What happened to Tiffany Valiante? ‘Unsolved Mysteries’ takes on death of NJ teen
HAMILTON (Atlantic) — More than seven years later, there's a new surge of hope for the parents of an 18-year-old who feel their daughter's death should never have been ruled a suicide.
They've doubled the reward for solid information related to the tragedy, as the Netflix reboot of "Unsolved Mysteries" takes on the case in an episode that premieres Tuesday.
Mystery at Mile Marker 45 examines the July 12, 2015 death of Tiffany Valiante, of Mays Landing, whose body was found mangled by an NJ Transit train headed to Atlantic City.
It was quickly determined by the medical examiner that Tiffany had died by suicide but Tiffany's parents are convinced that she would have never taken her own life and that other people had something to do with her demise.
Rush to judgment?
"We know so many others that also believe Tiffany's death was not suicide, that there was a rush to judgment to close the case, and that the real story of how and why she died has yet to be told," Tiffany's parents, Stephen and Dianne, said through their lawyer, Paul D'Amato.
"The combination of this new, deeply-researched, fact-based program, and the increased reward, might just be what's necessary to help get Tiff's case reopened."
Will the Tiffany Valiante case be reopened?
Due to compromised or lost evidence, including a bloody ax found at the scene, lab reports should be considered incomplete or inconclusive, according to D'Amato.
He noted that Tiffany had a crippling fear of the dark, so she would have never walked alone for miles from her home to the tracks where she came in contact with the train. And, according to the investigation, Tiffany made most of that walk with no shoes on.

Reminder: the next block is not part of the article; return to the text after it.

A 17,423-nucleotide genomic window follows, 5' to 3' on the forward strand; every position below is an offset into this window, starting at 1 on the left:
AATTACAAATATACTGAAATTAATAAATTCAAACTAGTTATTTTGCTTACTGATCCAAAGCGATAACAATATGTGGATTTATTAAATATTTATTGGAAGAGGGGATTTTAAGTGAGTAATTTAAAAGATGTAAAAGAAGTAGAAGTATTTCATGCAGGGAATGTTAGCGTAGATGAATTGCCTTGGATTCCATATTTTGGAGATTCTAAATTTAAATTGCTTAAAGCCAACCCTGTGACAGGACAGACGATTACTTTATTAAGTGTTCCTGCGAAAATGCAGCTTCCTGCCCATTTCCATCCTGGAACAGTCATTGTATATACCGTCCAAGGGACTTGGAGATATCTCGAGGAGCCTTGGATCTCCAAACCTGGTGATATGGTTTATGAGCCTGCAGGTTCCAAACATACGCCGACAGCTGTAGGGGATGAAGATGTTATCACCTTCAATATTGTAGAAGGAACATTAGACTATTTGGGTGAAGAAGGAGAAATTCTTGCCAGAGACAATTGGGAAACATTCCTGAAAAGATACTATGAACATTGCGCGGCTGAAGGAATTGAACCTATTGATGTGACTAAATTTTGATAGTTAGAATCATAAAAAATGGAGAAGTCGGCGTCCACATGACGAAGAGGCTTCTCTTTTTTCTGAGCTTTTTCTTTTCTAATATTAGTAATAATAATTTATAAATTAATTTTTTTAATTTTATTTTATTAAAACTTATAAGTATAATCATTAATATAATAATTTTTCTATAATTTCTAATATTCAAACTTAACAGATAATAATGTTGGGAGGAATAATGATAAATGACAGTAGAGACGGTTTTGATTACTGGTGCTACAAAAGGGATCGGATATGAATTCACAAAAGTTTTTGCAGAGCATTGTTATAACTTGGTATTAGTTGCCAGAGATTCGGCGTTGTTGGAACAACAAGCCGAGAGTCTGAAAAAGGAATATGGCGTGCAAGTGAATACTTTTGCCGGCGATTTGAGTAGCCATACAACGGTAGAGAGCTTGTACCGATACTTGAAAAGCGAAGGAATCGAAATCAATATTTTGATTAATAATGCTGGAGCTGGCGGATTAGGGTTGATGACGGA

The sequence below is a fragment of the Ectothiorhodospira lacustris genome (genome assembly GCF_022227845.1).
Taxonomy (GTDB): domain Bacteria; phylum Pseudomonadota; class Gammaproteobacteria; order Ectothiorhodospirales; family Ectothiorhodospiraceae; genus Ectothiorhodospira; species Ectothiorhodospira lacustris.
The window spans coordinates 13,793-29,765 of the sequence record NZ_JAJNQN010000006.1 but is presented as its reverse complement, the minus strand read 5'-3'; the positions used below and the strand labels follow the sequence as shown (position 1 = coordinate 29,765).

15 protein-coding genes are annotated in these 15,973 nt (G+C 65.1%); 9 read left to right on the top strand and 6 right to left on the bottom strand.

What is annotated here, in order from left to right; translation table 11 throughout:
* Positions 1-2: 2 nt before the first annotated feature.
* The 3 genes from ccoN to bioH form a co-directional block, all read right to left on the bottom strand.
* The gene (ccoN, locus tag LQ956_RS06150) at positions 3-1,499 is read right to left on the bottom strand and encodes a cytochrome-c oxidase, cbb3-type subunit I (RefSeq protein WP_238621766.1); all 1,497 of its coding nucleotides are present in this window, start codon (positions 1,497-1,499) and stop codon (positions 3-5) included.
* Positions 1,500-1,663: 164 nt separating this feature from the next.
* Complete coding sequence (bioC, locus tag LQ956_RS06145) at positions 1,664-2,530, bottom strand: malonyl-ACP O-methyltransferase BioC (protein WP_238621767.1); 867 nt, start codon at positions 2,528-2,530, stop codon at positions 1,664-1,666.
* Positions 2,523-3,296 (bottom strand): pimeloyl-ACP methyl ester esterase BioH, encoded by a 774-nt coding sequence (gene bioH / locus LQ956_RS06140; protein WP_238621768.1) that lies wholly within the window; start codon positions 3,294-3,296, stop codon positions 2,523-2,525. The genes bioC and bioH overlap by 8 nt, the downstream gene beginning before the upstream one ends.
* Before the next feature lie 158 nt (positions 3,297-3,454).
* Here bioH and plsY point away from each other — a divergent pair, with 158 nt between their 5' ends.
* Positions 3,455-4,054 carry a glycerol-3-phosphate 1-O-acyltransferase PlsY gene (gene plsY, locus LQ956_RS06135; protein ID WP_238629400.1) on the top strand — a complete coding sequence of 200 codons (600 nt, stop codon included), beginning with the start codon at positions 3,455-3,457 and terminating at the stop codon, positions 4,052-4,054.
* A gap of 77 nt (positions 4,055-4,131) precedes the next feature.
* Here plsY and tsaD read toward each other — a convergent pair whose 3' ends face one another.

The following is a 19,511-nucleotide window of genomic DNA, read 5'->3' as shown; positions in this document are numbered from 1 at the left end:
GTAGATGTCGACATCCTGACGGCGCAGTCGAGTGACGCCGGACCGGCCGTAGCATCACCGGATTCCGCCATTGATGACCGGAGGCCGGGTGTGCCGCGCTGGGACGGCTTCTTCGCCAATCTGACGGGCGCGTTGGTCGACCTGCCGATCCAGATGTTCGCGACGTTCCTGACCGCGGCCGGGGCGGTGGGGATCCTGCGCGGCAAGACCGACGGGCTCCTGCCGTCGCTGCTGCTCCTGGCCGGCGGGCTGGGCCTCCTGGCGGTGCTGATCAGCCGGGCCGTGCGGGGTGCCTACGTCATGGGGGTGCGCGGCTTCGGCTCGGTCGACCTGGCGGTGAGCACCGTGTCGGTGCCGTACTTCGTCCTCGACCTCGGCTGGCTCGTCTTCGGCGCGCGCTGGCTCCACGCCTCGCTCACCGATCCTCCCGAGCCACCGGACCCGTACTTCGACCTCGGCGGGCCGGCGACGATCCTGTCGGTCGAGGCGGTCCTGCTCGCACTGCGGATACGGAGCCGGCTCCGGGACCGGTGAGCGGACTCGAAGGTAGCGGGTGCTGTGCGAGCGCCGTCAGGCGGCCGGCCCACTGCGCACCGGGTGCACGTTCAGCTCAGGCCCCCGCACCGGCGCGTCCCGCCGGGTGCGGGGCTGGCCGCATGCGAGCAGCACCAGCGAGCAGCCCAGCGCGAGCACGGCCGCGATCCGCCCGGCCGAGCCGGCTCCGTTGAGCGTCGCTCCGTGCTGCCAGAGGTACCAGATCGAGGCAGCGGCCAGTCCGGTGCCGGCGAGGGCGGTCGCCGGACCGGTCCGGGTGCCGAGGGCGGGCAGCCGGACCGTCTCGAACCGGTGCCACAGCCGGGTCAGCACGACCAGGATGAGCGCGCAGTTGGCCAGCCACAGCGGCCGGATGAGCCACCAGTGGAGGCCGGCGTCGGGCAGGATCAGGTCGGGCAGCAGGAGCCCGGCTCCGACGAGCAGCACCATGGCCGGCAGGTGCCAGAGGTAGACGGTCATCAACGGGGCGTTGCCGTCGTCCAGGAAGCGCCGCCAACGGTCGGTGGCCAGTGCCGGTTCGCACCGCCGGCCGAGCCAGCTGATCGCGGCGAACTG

According to a Daily Beast examination of the case, which D'Amato considers to be the most in-depth look at the suspicious death, Tiffany's mother found her headband and shoes while out on a walk, a few weeks after her death.
In the last known image of Tiffany, she's seen wearing the shoes and headband at the end of her driveway — she had walked out of the home after a heated argument about finances.
Parents' costly search for truth and evidence
Since Tiffany's death, her parents have had to re-mortgage their home and use their own savings to pay for DNA testing of evidence that was gathered but never examined, D'Amato said.
D'Amato and the family believe Tiffany was killed before making contact with the train and was thrown into the train's path, or that she was running from captors and couldn't avoid the speeding train.
The train's engineers had conflicting reports throughout a series of interviews after the incident, D'Amato said. NJ Transit declined the opportunity to comment for this article. The agency, along with the Atlantic County Prosecutor's Office, also declined requests to be interviewed for the Netflix program.
"She had received a sizeable scholarship to play volleyball at Mercy College in New York. Everything was looking bright for Tiffany," D'Amato told New Jersey 101.5. "There was nothing in her life that would lead her to die by suicide."
The New Jersey Medical Examiner's Office reviewed Tiffany's case in 2018 and the suicide ruling was upheld, according to the Netflix episode.
Higher reward in Tiffany Valiante case
New posters for Tiffany note the Netflix program, and a reward of $40,000, up from $20,000, for information that helps "solve the 2015 suspicious death." Tips can be submitted by: